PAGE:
Churchill respected Karsh because in a sub-conscious way, too. Otherwise, that “lion” might have eaten him. They understood something about each other at that moment, leaving the world with a portrait that would inspire at a crucial moment in our world’s history.
Sir Winston Churchill to appear on next Bank of England banknote
“I have nothing to offer but blood, toil, tears and sweat”, Winston Churchill.
Churchill In Ottawa (1941)
“Without any thought except the total and final escapation of the Hitler Tyranny, of the Japanese Frenzy and the Mussolini Flop!”
Portraits by Yousuf Karsh
This portrait makes me smile, how about you? The survivor of genocide, Yousuf Karsh met another survivor who was politically imprisoned for 27 years only to endure with enough hope and energy to become a great president, a world leader and an advocate for peace.
I would have loved to have heard Yousuf Karsh and Mandela conversing during this session which would later become the cover of Mandela’s biography. You don’t need to know anything about Mandela to be inspired by those strong, hopeful eyes.
And in the end, that’s the missing secret of great portrait photography. All the technical know-how will help you create handsome pictures. But for something transcending and truly artful, a photographer needs to capture more than a striking pose or practiced grin.
Yousuf Karsh’s work taught me that and I have been practicing at it ever since. Seeing his memorial in Ottawa caught me off-guard (much like Churchill was caught off-guard so many years before) and reminded me of what’s so fulfilling about this trade of headshots. I hope you get the chance to visit it if you’re in Ottawa and I hope you begin looking at portraits not just for the technical expertise, but for the layers of humanity that can be revealed from one sublimely captured moment of reflection.
“Within every man and woman a secret is hidden, and as a photographer, it is my task to reveal it, if I can.” Yousuf Karsh.
You may never have heard of Yousuf Karsh, but as one of the 20th century’s greatest portrait photographers, you can bet that the world’s most famous and influential people sure did. To be “Karshed”, was to be immortalized, and from the 1940’s to the 1990’s, a portrait shot by Karsh was something to be treasured, a sure sign that one had joined the elite.
Karsh was an Armenian, born in Turkey in 1908. He emigrated to Canada and eventually settled in Ottawa, where he began a career in portrait photography unmatched by anyone. He saw his work as a “Document of History” and sought out famous people to shoot, rightly thinking that this would be a good way to get his work well-known.
His big break came when he was commissioned to shoot Winston Churchill, who was giving a speech at the Canadian Parliament in 1941. The British Prime Minister was in no mood to sit still for a portrait and told the then-unknown photographer that he would only have two minutes to get his shot. Karsh brashly took Churchill’s ever-present cigar away from him during the shoot. Churchill scowled at Karsh and that was the moment Karsh took his picture. The portrait became a symbol of the determined, strong and unwavering spirit that would carry England and the Allies through the darkest days of World War Two. It was to become the most reproduced photographic portrait in history.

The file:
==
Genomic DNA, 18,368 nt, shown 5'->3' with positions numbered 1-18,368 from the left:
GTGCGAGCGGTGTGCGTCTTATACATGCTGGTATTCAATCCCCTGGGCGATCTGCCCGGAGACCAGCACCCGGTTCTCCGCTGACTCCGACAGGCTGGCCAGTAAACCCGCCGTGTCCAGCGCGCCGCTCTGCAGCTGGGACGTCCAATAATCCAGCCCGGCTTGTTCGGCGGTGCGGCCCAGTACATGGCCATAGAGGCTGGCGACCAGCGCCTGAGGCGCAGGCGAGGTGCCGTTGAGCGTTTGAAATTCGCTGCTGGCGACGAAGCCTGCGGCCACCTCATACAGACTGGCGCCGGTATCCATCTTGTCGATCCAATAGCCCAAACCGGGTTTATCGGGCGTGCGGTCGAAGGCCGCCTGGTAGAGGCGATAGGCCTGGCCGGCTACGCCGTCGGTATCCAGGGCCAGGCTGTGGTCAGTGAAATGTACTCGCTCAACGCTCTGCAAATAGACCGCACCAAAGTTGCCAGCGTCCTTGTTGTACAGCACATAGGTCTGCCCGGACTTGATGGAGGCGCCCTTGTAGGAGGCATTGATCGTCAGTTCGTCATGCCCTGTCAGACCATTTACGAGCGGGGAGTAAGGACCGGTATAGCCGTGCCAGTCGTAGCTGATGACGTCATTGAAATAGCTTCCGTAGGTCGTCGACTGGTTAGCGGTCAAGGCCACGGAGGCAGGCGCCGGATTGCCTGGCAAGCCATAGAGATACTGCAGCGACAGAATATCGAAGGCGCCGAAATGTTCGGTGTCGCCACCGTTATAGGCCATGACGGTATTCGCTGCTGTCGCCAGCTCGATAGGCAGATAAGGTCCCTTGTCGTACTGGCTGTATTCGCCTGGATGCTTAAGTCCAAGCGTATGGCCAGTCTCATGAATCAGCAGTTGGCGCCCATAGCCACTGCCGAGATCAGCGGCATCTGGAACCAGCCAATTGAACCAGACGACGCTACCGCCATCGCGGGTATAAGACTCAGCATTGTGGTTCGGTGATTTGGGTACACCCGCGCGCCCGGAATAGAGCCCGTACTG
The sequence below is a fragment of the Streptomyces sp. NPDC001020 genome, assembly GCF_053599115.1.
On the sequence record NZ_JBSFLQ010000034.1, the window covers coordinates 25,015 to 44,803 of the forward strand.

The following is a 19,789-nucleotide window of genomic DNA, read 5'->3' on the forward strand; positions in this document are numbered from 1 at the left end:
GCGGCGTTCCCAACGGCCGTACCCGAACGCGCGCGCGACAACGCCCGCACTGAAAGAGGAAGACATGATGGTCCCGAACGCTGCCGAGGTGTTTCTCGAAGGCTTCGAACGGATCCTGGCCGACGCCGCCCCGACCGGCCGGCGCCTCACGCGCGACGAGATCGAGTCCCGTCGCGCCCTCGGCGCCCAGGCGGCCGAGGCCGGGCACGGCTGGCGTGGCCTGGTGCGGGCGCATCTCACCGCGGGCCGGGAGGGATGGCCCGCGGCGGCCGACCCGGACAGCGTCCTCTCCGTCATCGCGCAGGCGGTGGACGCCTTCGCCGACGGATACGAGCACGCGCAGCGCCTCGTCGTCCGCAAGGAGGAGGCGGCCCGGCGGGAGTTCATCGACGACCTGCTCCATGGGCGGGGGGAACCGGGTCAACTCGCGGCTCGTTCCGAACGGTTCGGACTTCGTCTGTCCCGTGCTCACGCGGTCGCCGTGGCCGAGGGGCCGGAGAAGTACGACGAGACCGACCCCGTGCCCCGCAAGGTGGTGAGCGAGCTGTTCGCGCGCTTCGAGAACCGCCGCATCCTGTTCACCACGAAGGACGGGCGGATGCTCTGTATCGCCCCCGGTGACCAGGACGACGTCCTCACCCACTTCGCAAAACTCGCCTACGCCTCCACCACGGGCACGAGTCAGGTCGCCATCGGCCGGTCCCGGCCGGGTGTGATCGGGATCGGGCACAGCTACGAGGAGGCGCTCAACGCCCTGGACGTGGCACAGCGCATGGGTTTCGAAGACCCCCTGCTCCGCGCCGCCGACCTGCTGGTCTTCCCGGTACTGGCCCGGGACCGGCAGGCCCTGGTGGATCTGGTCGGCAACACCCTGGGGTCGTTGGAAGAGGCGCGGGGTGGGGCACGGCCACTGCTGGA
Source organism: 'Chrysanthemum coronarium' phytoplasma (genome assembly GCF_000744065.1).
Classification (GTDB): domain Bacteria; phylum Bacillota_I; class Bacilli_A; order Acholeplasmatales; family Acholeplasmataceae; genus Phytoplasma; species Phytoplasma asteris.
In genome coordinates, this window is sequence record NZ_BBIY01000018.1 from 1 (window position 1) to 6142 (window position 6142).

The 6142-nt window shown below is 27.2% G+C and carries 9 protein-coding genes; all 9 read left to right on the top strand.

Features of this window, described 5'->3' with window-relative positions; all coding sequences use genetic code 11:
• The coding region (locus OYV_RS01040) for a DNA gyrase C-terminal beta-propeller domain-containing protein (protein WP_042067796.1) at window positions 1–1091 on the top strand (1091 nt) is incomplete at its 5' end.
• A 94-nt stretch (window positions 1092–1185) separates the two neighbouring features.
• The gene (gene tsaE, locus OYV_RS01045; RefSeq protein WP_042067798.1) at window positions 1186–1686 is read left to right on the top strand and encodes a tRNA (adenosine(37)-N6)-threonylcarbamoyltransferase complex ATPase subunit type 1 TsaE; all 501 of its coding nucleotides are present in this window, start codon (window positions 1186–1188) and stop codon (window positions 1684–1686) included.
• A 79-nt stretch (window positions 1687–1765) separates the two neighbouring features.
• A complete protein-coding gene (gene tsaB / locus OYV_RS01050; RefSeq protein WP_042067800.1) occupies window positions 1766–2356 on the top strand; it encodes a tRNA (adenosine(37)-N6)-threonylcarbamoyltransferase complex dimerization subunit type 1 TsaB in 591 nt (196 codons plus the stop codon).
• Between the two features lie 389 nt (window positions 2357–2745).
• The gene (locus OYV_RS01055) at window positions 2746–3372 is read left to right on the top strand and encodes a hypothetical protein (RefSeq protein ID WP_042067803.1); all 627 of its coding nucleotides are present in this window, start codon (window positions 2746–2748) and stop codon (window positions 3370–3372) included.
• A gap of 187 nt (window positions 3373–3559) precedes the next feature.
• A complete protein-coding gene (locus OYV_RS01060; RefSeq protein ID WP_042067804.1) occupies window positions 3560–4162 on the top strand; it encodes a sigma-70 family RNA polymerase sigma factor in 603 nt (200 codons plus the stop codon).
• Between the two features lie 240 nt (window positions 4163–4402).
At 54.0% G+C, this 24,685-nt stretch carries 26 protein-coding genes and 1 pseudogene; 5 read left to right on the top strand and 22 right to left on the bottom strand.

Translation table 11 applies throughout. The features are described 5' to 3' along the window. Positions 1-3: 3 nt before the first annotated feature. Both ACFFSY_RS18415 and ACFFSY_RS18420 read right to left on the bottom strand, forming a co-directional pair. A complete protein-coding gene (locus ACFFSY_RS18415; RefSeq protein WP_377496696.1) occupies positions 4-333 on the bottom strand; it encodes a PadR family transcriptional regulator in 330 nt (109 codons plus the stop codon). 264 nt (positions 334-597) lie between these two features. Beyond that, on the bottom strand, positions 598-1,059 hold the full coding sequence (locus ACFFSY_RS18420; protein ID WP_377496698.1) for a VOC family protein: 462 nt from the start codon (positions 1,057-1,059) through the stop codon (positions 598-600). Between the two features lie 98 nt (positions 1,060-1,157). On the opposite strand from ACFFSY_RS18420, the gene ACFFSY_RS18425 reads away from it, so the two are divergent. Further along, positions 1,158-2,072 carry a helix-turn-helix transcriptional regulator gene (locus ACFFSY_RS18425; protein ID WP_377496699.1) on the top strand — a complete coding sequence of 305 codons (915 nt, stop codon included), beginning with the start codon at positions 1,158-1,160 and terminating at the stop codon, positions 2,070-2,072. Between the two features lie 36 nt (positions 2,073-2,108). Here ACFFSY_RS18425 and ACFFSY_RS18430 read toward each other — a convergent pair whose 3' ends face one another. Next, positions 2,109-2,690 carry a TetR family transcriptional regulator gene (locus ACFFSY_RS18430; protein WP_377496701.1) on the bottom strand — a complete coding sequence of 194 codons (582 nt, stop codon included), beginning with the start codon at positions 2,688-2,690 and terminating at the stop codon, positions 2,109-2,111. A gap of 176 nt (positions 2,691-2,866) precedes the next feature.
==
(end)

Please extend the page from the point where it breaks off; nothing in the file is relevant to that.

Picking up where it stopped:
Karsh developed his own signature style. He would talk with his subject for a little while, putting them at ease, in the hopes that a relaxed person would allow a glimpse into their real selves. While conversing, he would place them into a pose he thought would be interesting and effective. Karsh would light a person’s hands separately, giving them a life of their own. With his subject lit and ready, Karsh waited until that fraction of a second when their defences were down when a glimpse of their true, unguarded nature was revealed. That’s when Karsh would take his shot. His innovative methods would result in his shooting 50 out of Time Magazine’s top 100 most influential people of the 20th century. Politicians, sports heroes, actors, artists, all would find themselves posing for Yousuf Karsh.
One wonders how Karsh would have done in today’s world. This is a time of instant gratification, disposable culture and a desperate grasping for fame, at any cost. A cheap exploitative paparazzi shot has as much chance of being celebrated by the public now as does a proper headshot. The embarrassing, rather than the beautiful and meaningful, is often what matters to people now. In spite of the cultural shift, Karsh would have found himself no less relevant today. His original style, his fabulous technique and his ability to disarm his subjects are all skills that would translate to any time period. He also had a good understanding of how to further his career and would most likely have used new technologies and social media to further his goals and remain at the leading edge of portrait photography.
Yousuf Karsh was always looking ahead. When he was asked which of his many iconic picture was his personal favourite, he said: ” My favourite is the one I take tomorrow.”